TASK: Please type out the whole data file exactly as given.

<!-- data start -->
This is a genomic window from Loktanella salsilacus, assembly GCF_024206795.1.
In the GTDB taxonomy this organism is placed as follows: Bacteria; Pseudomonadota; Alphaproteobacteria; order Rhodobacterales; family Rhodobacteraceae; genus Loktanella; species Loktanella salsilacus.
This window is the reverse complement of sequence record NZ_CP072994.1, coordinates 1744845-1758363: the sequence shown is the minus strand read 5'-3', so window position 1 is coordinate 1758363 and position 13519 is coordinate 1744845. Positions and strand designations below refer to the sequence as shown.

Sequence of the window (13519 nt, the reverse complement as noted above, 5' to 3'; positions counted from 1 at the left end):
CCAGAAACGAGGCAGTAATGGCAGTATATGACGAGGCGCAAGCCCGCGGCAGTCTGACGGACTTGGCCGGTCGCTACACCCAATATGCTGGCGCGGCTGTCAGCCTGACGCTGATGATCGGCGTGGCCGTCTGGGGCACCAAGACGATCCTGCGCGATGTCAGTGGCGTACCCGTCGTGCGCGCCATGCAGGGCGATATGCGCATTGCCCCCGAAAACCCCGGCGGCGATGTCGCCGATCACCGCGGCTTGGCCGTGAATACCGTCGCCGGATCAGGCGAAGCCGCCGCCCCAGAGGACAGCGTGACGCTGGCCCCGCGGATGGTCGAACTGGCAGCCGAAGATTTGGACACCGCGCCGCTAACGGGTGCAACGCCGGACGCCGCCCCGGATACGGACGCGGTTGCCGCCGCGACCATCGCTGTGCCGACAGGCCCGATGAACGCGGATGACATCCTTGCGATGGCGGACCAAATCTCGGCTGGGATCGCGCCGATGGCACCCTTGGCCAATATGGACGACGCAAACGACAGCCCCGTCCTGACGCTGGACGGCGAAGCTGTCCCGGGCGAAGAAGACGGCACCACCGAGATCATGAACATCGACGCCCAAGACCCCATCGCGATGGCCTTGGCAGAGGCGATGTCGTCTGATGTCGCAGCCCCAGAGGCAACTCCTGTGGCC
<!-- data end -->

This is a genomic window from Loktanella salsilacus, assembly GCF_024206795.1.
In the GTDB taxonomy this organism is placed as follows: Bacteria; Pseudomonadota; Alphaproteobacteria; order Rhodobacterales; family Rhodobacteraceae; genus Loktanella; species Loktanella salsilacus.
This window is the reverse complement of sequence record NZ_CP072994.1, coordinates 1744845-1758363: the sequence shown is the minus strand read 5'-3', so window position 1 is coordinate 1758363 and position 13519 is coordinate 1744845. Positions and strand designations below refer to the sequence as shown.

Sequence of the window (13519 nt, the reverse complement as noted above, 5' to 3'; positions counted from 1 at the left end):
CCAGAAACGAGGCAGTAATGGCAGTATATGACGAGGCGCAAGCCCGCGGCAGTCTGACGGACTTGGCCGGTCGCTACACCCAATATGCTGGCGCGGCTGTCAGCCTGACGCTGATGATCGGCGTGGCCGTCTGGGGCACCAAGACGATCCTGCGCGATGTCAGTGGCGTACCCGTCGTGCGCGCCATGCAGGGCGATATGCGCATTGCCCCCGAAAACCCCGGCGGCGATGTCGCCGATCACCGCGGCTTGGCCGTGAATACCGTCGCCGGATCAGGCGAAGCCGCCGCCCCAGAGGACAGCGTGACGCTGGCCCCGCGGATGGTCGAACTGGCAGCCGAAGATTTGGACACCGCGCCGCTAACGGGTGCAACGCCGGACGCCGCCCCGGATACGGACGCGGTTGCCGCCGCGACCATCGCTGTGCCGACAGGCCCGATGAACGCGGATGACATCCTTGCGATGGCGGACCAAATCTCGGCTGGGATCGCGCCGATGGCACCCTTGGCCAATATGGACGACGCAAACGACAGCCCCGTCCTGACGCTGGACGGCGAAGCTGTCCCGGGCGAAGAAGACGGCACCACCGAGATCATGAACATCGACGCCCAAGACCCCATCGCGATGGCCTTGGCAGAGGCGATGTCGTCTGATGTCGCAGCCCCAGAGGCAACTCCTGTGGCC